In true New Orleans style, French chicory root is roasted with the beans for notes of date and plum, while Madagascar vanilla and organic cane sugar balance the coffee’s bittersweet earthiness. The nuanced profile makes it especially well suited to pairing with fruit flavor. “St. George NOLA has the viscosity you want from a coffee liqueur without being syrupy or coming across as a sugar bomb,” says Heidi Wittekind, bar manager at Tesse in Los Angeles. “I love pairing it with orange, as it reminds me of the chocolate oranges I grew up getting in my Christmas stocking every year, but it also goes great with banana, cherry and smoky spirits like mezcal.”
Born in Veracruz, Mexico, in 1936, Kahlúa is the OG of coffee liqueurs. “For me, Kahlúa is the benchmark classic,” says Liam Davy, head of bars at The Lowback in London. “It’s a staple of our backbar as we use it in most coffee cocktails—it’s so easy to work with.” The iconic coffee liqueur is made with 100 percent arabica coffee beans and, unlike others on this list, which use a neutral grain spirit, has a rum base. The combination of the coffee and rum is rested for four weeks, allowing the flavors to marry and create a beautifully blended liqueur that works in an array of classic cocktails. “Some of the more modern coffee liqueurs pair well with red fruits and citrusy flavors [because they’re drier or more bitter], but Kahlúa is a classic in the sense that it goes best with dessert-like drinks that have chocolate, nuts, nut milks, coffee and creamy ingredients,” says Davy. For trending classics like the Espresso Martini to crowd-pleasers like the White Russian, Kahlúa shouldn’t be overlooked. It is a time-tested recipe, after all.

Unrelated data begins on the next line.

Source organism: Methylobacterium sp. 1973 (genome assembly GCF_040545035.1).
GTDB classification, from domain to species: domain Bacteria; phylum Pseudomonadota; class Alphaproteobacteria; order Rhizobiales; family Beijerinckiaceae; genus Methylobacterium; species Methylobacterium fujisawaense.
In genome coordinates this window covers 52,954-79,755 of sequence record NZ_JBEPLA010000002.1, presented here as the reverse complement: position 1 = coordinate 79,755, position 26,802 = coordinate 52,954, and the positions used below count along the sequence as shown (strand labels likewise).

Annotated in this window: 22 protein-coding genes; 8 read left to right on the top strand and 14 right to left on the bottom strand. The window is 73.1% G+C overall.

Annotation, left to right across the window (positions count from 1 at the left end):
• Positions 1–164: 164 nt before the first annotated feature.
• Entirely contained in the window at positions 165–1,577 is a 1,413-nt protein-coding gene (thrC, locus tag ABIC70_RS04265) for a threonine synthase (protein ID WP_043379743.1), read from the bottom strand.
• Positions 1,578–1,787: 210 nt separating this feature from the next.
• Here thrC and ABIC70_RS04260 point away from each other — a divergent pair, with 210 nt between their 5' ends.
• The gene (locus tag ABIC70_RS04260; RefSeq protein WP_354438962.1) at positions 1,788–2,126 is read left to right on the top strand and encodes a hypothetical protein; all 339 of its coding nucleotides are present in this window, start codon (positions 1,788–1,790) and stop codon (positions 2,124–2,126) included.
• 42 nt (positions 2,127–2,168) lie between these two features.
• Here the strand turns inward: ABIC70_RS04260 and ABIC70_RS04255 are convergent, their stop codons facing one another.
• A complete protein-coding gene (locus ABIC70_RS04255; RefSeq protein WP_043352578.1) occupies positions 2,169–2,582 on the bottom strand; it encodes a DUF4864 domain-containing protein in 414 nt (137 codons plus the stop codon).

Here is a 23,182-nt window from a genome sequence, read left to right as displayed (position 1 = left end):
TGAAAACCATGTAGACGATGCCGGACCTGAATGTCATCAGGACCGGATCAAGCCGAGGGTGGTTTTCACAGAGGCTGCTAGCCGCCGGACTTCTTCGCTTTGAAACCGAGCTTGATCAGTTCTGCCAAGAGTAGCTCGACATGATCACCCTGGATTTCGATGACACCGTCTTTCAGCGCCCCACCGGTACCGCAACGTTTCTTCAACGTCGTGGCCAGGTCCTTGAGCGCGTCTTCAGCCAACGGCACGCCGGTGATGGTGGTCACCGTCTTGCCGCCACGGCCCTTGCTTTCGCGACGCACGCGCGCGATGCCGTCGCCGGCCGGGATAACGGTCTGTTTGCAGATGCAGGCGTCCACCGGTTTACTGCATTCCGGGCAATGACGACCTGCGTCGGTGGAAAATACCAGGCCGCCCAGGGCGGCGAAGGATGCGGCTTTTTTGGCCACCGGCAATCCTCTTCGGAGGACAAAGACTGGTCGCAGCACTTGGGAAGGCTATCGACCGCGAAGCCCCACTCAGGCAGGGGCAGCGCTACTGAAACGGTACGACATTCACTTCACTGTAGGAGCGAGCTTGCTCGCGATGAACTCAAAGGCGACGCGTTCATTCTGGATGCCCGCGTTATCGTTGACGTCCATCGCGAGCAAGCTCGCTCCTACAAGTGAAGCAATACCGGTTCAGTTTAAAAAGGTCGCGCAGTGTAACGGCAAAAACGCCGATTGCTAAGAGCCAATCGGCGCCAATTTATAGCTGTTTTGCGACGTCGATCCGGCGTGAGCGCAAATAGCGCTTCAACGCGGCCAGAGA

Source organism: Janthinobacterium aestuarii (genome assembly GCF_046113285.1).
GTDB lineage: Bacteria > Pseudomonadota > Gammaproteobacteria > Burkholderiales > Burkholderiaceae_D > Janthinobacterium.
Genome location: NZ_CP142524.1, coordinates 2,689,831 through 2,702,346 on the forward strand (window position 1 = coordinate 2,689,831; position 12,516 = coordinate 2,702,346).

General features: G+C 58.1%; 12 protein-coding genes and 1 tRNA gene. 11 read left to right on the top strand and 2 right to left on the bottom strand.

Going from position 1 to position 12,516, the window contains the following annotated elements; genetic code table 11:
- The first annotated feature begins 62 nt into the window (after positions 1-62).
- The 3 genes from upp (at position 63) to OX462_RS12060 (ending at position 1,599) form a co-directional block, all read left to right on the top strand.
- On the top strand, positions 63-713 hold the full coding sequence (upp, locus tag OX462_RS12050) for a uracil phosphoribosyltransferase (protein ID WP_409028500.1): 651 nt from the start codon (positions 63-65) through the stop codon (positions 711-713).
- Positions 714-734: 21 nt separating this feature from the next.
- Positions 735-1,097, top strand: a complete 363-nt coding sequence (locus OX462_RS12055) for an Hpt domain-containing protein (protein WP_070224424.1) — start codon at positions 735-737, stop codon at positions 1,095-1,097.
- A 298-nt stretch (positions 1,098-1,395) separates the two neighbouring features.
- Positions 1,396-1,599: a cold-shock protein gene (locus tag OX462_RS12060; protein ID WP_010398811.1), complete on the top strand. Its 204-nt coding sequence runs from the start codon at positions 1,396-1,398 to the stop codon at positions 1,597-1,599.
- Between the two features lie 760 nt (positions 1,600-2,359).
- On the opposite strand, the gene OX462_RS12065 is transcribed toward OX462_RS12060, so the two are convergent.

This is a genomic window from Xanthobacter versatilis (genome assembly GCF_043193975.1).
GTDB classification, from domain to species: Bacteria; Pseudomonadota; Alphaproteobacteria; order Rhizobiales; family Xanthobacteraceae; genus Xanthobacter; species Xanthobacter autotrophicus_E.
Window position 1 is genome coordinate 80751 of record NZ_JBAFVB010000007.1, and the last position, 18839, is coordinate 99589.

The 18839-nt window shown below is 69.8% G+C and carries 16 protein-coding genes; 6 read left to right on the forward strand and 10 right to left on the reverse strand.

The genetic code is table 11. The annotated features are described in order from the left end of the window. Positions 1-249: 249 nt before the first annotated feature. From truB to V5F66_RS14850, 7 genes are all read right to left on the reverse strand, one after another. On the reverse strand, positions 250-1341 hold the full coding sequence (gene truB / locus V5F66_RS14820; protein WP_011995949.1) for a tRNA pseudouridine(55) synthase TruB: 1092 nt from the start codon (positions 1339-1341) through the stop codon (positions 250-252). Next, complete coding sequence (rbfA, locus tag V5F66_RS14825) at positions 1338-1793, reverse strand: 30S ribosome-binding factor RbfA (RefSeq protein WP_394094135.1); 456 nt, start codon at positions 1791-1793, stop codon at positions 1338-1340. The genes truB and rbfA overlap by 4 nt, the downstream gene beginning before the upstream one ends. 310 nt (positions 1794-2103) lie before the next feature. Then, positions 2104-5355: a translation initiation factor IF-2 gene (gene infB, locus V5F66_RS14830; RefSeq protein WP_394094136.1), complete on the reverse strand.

Previously known as Galliano Ristretto, the Italian brand’s coffee liqueur is crafted with two varieties of dark-roasted coffee beans: arabica from Colombia and Brazil and robusta from India and Kenya. Arabica coffee is commonly used to make liqueurs because of its chocolate and fruit notes, but the inclusion of the bold, bitter robusta adds a unique depth of flavor to this bottling.
“In a cocktail, the sharper and more bitter flavor makes it possible for Galliano Espresso to be used as both a fortifier, adding body in a classic like the Espresso Martini, and a modifier, adding a layer of complexity in a serve like the Ristretto Manhattan, working almost like a bitter [liqueur],” says Agostino Perrone, director of mixology at Connaught Bar in London.
Tempus Fugit Crême de Moka
Often inspired by historical recipes, Tempus Fugit liqueurs, known for their banana and cacao offerings, are well-respected top-shelf options. Though not yet a home-bar staple, the Crême de Moka deserves consideration for its elevated profile and expertly sourced ingredients. Made with Ethiopian coffee, the expression is the quintessential coffee liqueur, with notes of cacao, vanilla bean and a roasted earthiness, all with a lush texture.
“It has a silky mouthfeel,” says Chockie Tom, Indigenous hospitality advocate and co-founder of Doommersive. “To be honest, I love it poured over a quality vanilla ice cream, but it’s also perfect [when mixed] with rums like the Jamaican Rum-Bar Gold.” Tom notes that she’s used this liqueur alongside sweet vermouth and spicy ingredients like Ancho Reyes in cocktails. “I like to look at the base notes of the liqueur and use them as a foundation for the drinks I want to create,” she says. Tempus Fugit’s liqueur presents a range of possibilities: “The spice, chocolate, coffee and vanilla are great jumping-off points, whether you want to lean into them or pair with them.”